Ascot Chase Day – Fine Dining at the Races:
It isn’t often you get to eat food cooked by a pair of two-star Michelin chefs in one meal. And, experiencing that at a racecourse on a major race day is something really special. We arrived at Ascot racecourse to be greeted at every point by smiling, bowler hat wearing guides. Proudly wearing our tags for the Panoramic restaurant, we made our way through the VIP areas right to the top, the sixth floor of the Royal Enclosure.
There we enjoyed a glass of Bollinger and some rather lovely canapes before we bumped into George, one of the guides. It took very little to persuade him to take us on a private tour of the racecourse, one of those “money can’t buy experiences” made so unique by George’s enthusiasm, love and pride in the place where he works.
George took us round the racecourse, showing us everything from the finishing line and the Royal Ascot Racing Club (with a private restaurant, bar and its own rather exclusive loos!). We even went up into the press box to see the set-up used to establish exactly which horse has finished first.
Part of George’s enthusiasm for Ascot came, surprisingly for me, from the level of inclusivity. He explained that for most of the racing events, children can come free of charge – and that there was not only a wide range of ticket options for the racing itself, but also a series of events like the Prince’s Countryside Fund Raceday on 3rd April this year, which are specially organised to be family friendly.
In a way, though, George was just a symbol of the ethos we found throughout Ascot and, both Raymond Blanc OBE and Phil Howard part of that same drive to create the perfect racing experience.
This year Raymond Blanc will not just be hosting the Panoramic Restaurant where we dined but will also be running a bespoke Service Academy for the Ascot staff involved in fine dining. Meanwhile, Phil Howard will be hosting On5, the award-winning fifth-floor fine dining restaurant.
Our lunch was designed to showcase the kind of food and service you might expect in such stunning surroundings.
We started the meal with confit salmon served with cucumber ribbons, cauliflower and horseradish creme fraiche. A beautiful and delicate spring dish, the tiny nibs of cauliflower just added a little texture while the horseradish creme fraiche gave a piquancy to the dish. The salmon was perfectly cooked, just flaking gently. I suspect it was the result of a low-temperature slow cooking process. Created and served by Raymond Blanc, an excellent beginning was enhanced by hearing from the man himself how special he believed Royal Ascot was. I was beginning to agree.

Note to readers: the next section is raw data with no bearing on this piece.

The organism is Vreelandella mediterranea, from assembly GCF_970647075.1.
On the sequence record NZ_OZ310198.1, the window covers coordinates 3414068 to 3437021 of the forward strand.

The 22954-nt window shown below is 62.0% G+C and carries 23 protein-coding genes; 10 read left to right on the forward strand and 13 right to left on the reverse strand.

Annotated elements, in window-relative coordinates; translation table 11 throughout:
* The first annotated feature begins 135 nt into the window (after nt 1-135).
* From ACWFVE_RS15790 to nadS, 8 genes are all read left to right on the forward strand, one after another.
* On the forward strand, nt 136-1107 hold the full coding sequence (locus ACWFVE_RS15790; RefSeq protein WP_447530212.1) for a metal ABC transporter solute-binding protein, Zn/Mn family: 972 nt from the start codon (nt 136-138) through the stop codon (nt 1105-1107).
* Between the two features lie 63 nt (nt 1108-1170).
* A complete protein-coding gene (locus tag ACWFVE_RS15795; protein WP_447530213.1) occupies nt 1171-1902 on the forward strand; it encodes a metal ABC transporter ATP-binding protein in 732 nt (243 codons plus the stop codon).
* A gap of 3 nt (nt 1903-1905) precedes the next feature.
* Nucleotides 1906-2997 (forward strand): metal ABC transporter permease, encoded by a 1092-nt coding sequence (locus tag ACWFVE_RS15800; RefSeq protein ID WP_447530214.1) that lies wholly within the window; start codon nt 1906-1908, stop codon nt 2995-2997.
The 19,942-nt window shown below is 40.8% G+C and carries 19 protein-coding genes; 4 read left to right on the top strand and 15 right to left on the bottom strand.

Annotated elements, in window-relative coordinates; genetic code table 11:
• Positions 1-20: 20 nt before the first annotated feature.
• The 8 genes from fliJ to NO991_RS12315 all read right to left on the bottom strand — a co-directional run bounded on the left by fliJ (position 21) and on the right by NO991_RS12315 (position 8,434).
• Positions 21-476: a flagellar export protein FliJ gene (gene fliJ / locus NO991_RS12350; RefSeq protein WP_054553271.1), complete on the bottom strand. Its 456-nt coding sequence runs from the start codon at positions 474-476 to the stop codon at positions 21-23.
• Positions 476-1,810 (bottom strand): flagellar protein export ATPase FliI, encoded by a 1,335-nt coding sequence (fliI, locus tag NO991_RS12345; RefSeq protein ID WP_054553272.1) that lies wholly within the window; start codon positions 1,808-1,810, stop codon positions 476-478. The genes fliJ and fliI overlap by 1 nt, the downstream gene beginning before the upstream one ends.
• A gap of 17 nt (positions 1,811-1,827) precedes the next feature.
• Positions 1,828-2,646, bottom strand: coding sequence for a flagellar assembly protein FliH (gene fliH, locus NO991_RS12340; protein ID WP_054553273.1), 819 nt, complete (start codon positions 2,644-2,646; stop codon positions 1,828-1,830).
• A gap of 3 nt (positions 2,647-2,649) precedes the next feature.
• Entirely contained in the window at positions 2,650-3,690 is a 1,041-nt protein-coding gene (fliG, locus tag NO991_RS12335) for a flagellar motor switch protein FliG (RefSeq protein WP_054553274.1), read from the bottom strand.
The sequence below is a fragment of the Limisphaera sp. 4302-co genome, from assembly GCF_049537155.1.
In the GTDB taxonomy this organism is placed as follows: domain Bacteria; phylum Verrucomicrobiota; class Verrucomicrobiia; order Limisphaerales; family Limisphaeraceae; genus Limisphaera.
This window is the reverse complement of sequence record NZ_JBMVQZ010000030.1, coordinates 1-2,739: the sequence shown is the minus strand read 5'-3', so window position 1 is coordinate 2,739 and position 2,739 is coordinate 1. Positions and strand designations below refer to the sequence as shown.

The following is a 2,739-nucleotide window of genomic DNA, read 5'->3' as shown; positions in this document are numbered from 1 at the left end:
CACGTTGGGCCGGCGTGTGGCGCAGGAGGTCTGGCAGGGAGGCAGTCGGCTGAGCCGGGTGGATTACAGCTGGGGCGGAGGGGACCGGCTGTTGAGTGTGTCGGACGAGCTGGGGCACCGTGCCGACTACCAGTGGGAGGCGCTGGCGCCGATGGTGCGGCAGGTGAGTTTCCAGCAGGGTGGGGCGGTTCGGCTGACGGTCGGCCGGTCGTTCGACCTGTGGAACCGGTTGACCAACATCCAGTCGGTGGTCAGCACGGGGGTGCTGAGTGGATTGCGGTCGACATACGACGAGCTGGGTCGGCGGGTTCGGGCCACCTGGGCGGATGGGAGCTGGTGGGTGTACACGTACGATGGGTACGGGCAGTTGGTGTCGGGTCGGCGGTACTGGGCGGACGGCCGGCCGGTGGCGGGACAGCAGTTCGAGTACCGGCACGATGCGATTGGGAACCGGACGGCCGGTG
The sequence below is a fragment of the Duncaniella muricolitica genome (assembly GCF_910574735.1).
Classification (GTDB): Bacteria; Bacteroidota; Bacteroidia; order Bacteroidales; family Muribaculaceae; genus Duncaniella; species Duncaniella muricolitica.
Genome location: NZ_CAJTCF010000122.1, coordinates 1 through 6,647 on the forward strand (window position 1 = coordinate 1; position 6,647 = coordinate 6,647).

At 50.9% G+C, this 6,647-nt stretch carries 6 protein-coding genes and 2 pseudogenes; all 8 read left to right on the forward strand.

The main course of spring lamb with artichoke, smoked ricotta, grelot onion and lamb jus was served by Gemma Amor, Ascot’s own executive. It was a faultless composition that looked stunning on the plate. Apparently the lamb is sourced from the Royal Estate at Windsor.
Dessert should have been a cheesecake of strawberries, brillat savarin and lemon verbena – a beautiful concoction by Phil Howard.
Sadly I am badly allergic to strawberries though I didn’t miss out at all, with this beautiful mousse.
Paired wines with the meal comprised a crisp, light Huia Sauvignon Blanc Marlborough with the first course, Huia Pinot Noir Marlborough with the main course and a delicious citrus and stone fruited Royal Tokaji Late Harvest 2014, Tokaji, Hungary with dessert.
I genuinely hadn’t realised what a focus there was on good food at Royal Ascot. There are twelve restaurants to choose from ranging from the fine dining restaurants of the Parade Ring and the Panoramic Restaurant through to seafood bars and casual dining options in the Grandstand. George told us that you can picnic too and that the racecourse offers special facilities to keep your picnic cool throughout the day. And, of course, there are also Private Boxes where you can enjoy a champagne reception, food and private service in your own space. I was impressed, not only by the food but by the immaculate service throughout the event.
Bollinger Champagne is Royal Ascot’s official champagne partner and there are plenty of places to enjoy a glass of fizz, including a specially created Bollinger Champagne afternoon tea served during the Royal Meeting.
Of course, no race day would be the same without watching some racing. The Panoramic Restaurant has its own private balcony, directly opposite the finishing line and offers a stunning view that pretty much covers the entire course. We did have a few bets, we soaked up the atmosphere and we went home with pretty much the same amount of money that we’d started with. You can’t say fairer than that.
Now, I want to go back. Preferably during Royal Ascot which runs from Tuesday 14th to Saturday 16th June this year. Fine Dining offers non-members the opportunity to experience the Royal Enclosure in addition to enjoying some exceptionally good food. AND, of course, everyone dresses up. The packages are already selling out, so if you are interested in going in 2016, you’ll need to get a move on.
With many thanks to the team at Ascot for inviting me to experience the hospitality at Ascot Racecourse – and to George for his wonderful, personal tour.
For more information on private dining at Royal Ascot or on other race days at Ascot, check their website, email firstname.lastname@example.org or call 44 (0)844 346 3618 to discuss the options available.